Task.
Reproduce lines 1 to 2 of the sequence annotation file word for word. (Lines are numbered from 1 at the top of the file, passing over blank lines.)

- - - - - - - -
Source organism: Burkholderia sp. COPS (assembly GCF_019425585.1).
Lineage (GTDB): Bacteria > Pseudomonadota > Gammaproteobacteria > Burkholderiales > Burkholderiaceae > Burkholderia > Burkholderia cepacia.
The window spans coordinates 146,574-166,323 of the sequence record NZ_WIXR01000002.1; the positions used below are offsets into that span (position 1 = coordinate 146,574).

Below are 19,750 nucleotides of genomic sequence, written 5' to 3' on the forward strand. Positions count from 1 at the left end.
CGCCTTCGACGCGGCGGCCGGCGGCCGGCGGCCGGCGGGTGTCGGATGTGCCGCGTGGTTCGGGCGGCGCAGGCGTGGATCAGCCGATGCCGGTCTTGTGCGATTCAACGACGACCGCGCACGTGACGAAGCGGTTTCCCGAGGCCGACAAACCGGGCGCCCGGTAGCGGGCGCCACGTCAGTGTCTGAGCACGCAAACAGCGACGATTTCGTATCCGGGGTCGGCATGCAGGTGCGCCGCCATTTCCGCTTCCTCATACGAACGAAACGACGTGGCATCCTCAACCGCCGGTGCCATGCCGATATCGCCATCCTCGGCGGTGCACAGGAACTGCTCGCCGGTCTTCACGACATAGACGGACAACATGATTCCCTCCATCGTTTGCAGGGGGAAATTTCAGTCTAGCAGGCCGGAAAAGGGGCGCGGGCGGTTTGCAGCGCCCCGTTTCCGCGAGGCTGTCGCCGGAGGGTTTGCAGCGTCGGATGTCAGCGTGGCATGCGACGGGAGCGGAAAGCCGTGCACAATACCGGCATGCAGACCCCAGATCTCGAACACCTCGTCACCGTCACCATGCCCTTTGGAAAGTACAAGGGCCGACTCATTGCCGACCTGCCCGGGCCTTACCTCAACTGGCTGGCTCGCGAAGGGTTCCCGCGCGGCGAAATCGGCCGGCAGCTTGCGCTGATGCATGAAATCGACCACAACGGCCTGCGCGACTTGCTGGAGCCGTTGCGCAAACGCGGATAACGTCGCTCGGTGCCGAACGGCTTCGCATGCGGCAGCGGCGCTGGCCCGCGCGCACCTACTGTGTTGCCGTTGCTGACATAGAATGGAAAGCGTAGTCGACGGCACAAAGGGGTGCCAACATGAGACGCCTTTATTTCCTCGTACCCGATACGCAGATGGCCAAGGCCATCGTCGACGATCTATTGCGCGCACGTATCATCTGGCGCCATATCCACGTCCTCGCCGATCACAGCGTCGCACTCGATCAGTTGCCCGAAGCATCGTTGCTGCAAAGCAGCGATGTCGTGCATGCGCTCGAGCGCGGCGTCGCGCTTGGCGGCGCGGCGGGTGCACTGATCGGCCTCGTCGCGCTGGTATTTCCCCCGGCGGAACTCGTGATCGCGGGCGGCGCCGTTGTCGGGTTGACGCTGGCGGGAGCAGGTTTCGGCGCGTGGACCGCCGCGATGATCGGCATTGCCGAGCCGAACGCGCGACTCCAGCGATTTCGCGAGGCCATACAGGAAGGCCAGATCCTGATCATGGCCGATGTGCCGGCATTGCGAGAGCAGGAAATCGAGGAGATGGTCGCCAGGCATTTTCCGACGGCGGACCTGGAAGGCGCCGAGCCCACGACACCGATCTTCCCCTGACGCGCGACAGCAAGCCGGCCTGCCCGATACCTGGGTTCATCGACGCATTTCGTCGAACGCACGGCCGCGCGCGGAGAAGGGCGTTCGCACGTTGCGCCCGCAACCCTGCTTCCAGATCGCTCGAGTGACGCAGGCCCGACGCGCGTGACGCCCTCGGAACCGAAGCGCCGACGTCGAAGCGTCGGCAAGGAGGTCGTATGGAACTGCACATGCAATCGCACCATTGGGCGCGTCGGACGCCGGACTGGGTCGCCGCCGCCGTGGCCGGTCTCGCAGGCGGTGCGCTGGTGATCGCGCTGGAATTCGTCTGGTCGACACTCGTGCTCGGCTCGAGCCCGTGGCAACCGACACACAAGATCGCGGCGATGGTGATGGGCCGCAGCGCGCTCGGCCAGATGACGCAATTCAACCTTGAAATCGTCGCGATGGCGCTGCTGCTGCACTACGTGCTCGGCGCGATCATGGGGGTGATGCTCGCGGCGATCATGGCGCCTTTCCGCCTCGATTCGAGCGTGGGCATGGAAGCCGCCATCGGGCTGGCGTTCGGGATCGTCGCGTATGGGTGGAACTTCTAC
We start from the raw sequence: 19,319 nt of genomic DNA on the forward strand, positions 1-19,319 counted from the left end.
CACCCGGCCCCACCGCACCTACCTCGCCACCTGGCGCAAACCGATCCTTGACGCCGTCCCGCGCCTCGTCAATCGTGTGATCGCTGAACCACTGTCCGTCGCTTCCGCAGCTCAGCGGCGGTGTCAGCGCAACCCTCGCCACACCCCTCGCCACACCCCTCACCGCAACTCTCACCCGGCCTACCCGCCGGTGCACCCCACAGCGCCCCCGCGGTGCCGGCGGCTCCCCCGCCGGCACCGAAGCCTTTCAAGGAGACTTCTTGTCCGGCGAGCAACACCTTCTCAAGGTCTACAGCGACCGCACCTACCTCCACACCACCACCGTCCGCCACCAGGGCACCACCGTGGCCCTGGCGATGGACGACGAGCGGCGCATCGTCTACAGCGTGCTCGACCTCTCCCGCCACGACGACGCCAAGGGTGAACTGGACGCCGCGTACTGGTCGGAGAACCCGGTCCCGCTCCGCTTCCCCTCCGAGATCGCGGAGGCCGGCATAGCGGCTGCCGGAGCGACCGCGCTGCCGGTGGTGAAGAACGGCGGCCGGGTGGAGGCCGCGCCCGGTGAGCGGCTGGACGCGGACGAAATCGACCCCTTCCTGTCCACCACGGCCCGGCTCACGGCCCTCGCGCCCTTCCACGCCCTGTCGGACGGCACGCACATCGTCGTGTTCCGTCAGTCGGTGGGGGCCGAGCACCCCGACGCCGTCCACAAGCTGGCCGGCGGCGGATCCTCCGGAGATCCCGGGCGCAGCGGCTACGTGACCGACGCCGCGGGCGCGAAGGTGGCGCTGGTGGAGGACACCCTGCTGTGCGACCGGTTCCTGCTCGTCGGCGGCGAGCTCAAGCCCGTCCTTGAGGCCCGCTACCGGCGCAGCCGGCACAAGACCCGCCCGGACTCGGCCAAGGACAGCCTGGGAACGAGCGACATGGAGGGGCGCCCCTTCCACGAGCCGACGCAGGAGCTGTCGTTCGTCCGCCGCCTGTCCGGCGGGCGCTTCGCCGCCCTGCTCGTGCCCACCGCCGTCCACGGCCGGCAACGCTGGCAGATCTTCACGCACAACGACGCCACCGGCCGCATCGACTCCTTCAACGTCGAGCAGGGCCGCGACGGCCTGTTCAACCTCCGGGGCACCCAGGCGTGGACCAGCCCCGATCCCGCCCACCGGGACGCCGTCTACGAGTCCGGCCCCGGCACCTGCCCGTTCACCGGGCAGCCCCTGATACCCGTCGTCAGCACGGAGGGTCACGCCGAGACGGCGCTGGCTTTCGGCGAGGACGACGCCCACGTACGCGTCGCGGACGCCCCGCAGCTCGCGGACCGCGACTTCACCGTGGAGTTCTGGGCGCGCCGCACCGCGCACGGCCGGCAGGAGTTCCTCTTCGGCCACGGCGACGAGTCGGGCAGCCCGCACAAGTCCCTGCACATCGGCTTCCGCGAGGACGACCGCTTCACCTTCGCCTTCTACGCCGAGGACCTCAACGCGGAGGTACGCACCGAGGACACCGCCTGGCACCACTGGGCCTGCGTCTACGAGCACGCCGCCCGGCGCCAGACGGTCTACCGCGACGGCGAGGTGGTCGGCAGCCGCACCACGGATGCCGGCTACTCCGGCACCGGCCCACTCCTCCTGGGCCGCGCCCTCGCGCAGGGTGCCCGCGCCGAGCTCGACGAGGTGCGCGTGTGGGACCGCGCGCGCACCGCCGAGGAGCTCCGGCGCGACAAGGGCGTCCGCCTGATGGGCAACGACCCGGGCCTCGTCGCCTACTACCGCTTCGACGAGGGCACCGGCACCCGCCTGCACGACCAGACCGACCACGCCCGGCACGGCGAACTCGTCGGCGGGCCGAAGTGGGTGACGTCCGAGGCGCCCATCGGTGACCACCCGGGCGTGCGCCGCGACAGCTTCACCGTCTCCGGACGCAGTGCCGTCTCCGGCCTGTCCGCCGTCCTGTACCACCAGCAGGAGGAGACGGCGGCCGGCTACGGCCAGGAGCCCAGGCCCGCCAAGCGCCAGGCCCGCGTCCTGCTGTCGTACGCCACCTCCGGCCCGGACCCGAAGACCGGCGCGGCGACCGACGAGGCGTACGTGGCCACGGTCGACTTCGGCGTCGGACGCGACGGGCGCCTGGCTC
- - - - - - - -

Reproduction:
Source organism: Burkholderia sp. COPS (assembly GCF_019425585.1).
Lineage (GTDB): Bacteria > Pseudomonadota > Gammaproteobacteria > Burkholderiales > Burkholderiaceae > Burkholderia > Burkholderia cepacia.